I've found its better for me to tape the sandpaper to the flat surface and use a steady circular motion keeping the heatsink perfectly flat at all times.

You start with the finest grit you can get away with starting with, the sandpaper needs to be perfectly flat not bent or folded, lets say worst case you start with 400, then move to 600, then to 800, then to 1200, and finally to 1500grit, now if you leave the buildup residue on the 1500grit paper it will eventually polish itself metal to metal to a mirror finish.

Some people use a polishing compound to get to the mirror finish but I don't want that chemically reacting with my thermal compound so I use my mirror finish technique, takes a little more elbow grease but look what it took to get there from the beginning of the job, whats a little more elbow grease and time, then clean off the surface with 70% isoprophyl rubbing alcohol, apply the thermal compound and you're in business.

Starting Grits
400 = worse case starting point heatsink has manufacturing grooves
600 = starting point with slight medium scratches
800 = starting point very few light scratches

1200 = smooth until shiny
1500 = leave buildup on paper and continue until mirror finish
November 12, 2006 9:17:50 PM

November 12, 2006 9:40:33 PM

Ill be using the following grits:
400
600
800
1000
1200
1500
2000
and then use the polishing compound as a lubricant in the highest grit. Im not worried about the polishing compound reacting with my thermal paste because it is suspended in an inert water based soluble liquid thats not supposed to reach chemically.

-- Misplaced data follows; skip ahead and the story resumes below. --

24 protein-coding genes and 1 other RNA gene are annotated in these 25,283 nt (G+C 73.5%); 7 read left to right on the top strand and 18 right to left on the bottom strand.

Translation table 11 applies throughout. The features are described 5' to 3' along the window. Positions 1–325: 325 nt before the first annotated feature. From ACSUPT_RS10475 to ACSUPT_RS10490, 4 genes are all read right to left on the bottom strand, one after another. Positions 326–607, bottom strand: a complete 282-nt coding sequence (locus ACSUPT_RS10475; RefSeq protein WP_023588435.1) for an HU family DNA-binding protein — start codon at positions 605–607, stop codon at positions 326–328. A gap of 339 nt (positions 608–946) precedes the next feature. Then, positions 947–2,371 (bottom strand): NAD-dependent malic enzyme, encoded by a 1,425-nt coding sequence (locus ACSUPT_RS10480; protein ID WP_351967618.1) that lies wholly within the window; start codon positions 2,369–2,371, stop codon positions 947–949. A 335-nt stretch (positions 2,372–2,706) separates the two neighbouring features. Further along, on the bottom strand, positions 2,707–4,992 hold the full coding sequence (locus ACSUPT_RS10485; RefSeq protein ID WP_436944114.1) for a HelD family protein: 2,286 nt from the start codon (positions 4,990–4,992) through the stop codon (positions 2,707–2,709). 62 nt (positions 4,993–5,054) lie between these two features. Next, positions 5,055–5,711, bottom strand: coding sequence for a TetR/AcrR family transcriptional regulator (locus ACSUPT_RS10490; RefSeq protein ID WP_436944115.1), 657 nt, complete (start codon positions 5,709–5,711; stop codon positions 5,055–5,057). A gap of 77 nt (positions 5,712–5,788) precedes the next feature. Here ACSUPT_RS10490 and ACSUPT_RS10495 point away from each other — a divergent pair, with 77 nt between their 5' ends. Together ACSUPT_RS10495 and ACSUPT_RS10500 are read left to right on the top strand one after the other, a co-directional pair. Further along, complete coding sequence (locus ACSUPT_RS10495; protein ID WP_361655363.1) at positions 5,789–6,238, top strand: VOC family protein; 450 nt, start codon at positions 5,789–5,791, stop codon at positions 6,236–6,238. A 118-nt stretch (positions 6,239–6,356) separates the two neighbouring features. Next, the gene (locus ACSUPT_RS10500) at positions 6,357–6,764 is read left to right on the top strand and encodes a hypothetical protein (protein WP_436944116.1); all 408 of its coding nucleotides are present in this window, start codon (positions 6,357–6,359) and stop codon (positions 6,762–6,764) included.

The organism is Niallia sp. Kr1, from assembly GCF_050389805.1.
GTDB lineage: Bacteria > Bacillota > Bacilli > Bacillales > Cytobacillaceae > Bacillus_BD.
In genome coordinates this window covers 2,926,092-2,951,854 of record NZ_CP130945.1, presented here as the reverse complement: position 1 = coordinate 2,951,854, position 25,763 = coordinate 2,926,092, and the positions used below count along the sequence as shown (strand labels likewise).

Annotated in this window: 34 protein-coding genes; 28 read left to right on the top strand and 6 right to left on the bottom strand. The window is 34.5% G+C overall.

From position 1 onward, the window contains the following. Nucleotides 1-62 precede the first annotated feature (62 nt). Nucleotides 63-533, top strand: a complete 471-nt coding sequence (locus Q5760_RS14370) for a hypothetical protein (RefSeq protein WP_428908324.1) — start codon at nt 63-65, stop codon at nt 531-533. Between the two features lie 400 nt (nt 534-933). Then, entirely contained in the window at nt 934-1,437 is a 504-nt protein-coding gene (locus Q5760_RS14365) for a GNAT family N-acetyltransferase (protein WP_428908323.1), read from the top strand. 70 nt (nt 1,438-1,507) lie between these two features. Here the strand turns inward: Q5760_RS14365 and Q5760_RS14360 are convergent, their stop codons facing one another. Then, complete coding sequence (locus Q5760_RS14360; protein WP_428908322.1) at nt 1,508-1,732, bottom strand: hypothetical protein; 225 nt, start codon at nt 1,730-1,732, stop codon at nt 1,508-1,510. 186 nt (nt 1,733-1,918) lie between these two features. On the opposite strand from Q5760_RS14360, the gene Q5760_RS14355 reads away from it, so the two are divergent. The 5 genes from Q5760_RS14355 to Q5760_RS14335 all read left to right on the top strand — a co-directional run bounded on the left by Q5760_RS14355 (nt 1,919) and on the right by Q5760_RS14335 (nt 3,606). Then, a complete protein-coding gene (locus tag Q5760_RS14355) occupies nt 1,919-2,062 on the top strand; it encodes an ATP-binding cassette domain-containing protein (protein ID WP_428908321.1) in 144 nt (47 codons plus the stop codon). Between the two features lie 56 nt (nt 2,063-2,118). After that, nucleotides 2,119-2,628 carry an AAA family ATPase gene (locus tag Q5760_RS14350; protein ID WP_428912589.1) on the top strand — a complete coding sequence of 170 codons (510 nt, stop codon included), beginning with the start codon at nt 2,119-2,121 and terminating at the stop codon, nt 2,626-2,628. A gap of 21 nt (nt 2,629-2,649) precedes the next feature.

Im getting my stuff from EasyPCkits.com and following the guide in there too.
a b V Motherboard
a c 239 K Overclocking
November 12, 2006 11:01:31 PM

You should have told me you were setting me up for a trick question! My Friend :roll:

I get my stuff from the local Auto Paint supply store.
November 12, 2006 11:11:56 PM

Quote:
You should have told me you were setting me up for a trick question! My Friend :roll:

I get my stuff from the local Auto Paint supply store.

Didnt know it would turn into one :lol:  :roll:

Its easier for me to pay 5 bucks than going from hardware store to hardware store looking for exactly what I need. I believe the supplies are quite limited here.

Cant wait to take a picture with my reflection on the lapped Tuniq :D 
November 13, 2006 1:02:48 AM

Quote:
Do I need a floppy at all I heard people use them with raid but since I just have 1 hard drive, if possible would like to do without a floppy.



I would reccommend getting an internal floppy, its not that expensive a good one costs below $20.00us, it will be used for anything that is designed to be run only through the A:\> drive, such as RAID or SATA drivers through the F6 WinXP installation option, or BIOS flashing IMO is always best done through the floppy option.